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Methods of Treatment for Water Contaminants


Source of Fluoride

Fluoride (F+) is a common constituent of many minerals. Municipal water treatment plants commonly add fluoride to the water for prevention of tooth decay, and maintain a level of 1.5 - 2.5 mg/l. Concentrations above 5 mg/l are detrimental to tooth structure. High concentrations are contained in waste water from the manufacture of glass and steel, as well as from foundry operations. Organic fluorine is present in vegetables, fruits, and nuts. Inorganic fluorine, under the name of sodium fluoride, is a waste product of aluminum and is used in some rat poisons. The MCL established for drinking water by the US EPA is 4 mg/l.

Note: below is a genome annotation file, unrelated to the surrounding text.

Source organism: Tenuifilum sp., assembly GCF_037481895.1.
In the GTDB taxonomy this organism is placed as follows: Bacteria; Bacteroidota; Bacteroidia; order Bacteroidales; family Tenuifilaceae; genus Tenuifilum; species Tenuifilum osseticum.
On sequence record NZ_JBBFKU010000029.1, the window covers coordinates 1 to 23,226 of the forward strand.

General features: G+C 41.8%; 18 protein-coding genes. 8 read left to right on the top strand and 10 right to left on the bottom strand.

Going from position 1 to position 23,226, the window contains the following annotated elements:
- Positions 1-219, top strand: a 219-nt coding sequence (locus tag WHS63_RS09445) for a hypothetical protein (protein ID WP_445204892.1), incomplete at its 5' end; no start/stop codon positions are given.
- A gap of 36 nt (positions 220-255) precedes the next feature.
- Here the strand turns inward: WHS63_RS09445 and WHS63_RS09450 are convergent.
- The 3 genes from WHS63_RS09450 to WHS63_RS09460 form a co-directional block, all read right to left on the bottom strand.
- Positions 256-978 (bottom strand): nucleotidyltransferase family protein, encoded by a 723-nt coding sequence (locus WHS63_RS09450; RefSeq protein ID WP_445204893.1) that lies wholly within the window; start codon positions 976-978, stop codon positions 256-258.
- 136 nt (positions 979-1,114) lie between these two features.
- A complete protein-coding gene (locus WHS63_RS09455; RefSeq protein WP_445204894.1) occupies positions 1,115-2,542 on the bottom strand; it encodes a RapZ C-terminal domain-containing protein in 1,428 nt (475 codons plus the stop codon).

Treatment of Fluoride

Fluoride can be reduced by anion exchange. Adsorption by calcium phosphate, magnesiumiydroxide or activated carbon will also reduce the fluoride content of drinking water. Reverse osmosis will remove 93 - 95% of the fluoride.